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Degree and site of chromosomal instability define its oncogenic potential
Geert J.P.L. Kops
Posted 15 May 2019
bioRxiv DOI: 10.1101/638460
Posted 15 May 2019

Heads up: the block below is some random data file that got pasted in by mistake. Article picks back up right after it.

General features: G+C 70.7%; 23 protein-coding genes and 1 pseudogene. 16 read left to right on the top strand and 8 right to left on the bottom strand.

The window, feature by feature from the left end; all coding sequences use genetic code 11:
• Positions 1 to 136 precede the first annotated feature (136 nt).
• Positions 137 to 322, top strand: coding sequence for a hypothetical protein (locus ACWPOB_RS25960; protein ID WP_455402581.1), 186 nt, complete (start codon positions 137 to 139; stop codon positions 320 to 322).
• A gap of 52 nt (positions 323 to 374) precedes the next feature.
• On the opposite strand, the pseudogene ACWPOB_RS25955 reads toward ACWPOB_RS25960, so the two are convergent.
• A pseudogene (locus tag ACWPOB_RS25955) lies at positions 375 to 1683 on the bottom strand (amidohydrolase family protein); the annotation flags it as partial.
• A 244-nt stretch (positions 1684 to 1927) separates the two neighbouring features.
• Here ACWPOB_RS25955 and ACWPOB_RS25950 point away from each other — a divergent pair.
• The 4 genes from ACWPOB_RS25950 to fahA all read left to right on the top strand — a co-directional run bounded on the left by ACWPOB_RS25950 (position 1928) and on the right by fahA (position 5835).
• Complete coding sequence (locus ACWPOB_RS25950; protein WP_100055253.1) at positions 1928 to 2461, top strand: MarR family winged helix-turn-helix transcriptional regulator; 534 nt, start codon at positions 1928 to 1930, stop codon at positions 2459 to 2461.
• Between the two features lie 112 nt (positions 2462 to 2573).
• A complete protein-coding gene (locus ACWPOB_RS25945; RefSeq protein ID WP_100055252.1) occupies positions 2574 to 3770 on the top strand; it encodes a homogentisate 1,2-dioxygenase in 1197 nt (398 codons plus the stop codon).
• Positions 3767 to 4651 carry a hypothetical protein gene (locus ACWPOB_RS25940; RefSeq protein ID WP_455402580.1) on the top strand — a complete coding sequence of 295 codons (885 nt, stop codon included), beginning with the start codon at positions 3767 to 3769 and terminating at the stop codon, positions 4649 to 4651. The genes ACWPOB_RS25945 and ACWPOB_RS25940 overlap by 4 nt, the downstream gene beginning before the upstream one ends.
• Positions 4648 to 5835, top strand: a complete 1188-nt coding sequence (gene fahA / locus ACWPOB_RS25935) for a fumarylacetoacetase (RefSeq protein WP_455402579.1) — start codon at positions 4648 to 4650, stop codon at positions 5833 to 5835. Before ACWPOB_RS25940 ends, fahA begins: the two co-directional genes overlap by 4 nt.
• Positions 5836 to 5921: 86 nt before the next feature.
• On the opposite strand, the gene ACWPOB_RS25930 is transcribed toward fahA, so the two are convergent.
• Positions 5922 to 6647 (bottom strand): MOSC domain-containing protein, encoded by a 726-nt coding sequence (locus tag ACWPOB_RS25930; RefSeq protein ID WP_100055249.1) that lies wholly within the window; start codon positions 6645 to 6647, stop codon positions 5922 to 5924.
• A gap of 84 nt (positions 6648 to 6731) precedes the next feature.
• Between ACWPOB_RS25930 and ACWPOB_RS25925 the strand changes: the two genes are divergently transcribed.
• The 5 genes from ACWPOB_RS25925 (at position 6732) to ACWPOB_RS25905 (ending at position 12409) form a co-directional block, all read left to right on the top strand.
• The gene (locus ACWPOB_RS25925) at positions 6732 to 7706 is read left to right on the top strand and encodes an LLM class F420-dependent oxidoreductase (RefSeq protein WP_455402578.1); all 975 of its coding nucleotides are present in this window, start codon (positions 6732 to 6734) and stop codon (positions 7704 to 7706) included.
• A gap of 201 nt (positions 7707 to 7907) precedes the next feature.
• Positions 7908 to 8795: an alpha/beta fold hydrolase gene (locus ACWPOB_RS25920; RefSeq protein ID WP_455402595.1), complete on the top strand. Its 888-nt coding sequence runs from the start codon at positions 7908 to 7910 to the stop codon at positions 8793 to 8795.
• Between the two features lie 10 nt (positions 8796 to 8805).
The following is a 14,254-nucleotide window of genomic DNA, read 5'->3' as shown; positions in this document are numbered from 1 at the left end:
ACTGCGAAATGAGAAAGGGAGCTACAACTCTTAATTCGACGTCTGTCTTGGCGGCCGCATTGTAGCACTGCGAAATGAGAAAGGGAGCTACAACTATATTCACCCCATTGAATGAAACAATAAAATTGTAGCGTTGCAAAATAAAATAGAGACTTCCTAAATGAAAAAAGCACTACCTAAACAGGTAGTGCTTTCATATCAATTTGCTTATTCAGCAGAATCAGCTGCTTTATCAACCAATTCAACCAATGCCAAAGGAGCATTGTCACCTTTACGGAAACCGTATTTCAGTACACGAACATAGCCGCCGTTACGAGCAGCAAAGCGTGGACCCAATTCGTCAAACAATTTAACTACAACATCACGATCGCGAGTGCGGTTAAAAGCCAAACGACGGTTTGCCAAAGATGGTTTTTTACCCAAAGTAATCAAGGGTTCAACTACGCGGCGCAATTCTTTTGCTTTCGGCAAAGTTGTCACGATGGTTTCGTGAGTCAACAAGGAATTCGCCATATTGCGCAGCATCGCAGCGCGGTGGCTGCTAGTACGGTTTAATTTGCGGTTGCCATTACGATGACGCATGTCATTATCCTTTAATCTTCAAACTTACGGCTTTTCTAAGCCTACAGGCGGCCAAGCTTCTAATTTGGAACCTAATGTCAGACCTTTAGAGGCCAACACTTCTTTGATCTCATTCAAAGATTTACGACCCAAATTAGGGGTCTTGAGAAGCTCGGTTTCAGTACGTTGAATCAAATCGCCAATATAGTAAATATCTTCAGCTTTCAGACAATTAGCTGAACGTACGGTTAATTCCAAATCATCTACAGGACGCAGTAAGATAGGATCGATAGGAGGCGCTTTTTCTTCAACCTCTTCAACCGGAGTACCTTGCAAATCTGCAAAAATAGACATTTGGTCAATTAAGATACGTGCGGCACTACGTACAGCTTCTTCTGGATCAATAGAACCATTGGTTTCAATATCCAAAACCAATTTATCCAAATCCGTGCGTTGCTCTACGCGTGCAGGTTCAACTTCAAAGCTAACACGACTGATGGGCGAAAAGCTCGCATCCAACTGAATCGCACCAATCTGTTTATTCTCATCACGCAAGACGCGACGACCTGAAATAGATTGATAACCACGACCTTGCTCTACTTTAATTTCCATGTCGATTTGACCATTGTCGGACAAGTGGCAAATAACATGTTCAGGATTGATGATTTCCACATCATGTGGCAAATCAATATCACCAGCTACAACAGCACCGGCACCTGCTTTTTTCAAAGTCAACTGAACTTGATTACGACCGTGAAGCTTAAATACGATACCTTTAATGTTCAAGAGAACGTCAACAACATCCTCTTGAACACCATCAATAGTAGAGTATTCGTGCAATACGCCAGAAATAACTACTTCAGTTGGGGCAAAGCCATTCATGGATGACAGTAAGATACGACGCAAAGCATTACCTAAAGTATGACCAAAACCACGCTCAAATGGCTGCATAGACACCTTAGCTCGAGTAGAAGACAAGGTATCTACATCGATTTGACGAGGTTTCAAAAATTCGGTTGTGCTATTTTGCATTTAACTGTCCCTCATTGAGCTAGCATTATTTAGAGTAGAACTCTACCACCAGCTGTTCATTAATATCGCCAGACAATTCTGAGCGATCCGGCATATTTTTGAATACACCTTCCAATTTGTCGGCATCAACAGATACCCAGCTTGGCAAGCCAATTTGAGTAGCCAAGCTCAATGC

Most human cancers are aneuploid, due to a chromosomal instability (CIN) phenotype. Despite being hallmarks of cancer, however, the roles of CIN and aneuploidy in tumor formation have not unequivocally emerged from animal studies and are thus still unclear. CIN can both promote and suppress tumorigenesis, but variances in mechanisms and timings of CIN induction in different oncogenic backgrounds and associated tissues limit interpretation of the contributions of CIN. Using a novel conditional mouse model for diverse degrees of CIN, we find that a particular range is sufficient to drive very early onset spontaneous adenoma formation in the intestine, showing that CIN can act as a much more potent oncogenic driver than was previously reported. In mice predisposed to intestinal cancer (ApcMin/+), moderate but not low CIN causes a remarkable increase in adenoma burden in the entire intestinal tract, especially in the distal colon, more closely modelling human disease. Strikingly, high levels of CIN promote adenoma formation in the distal colon even more than moderate CIN does, but have no effect in the small intestine. Our results thus show that CIN can be potently oncogenic, but that certain levels of CIN can have contrasting effects in distinct tissues.
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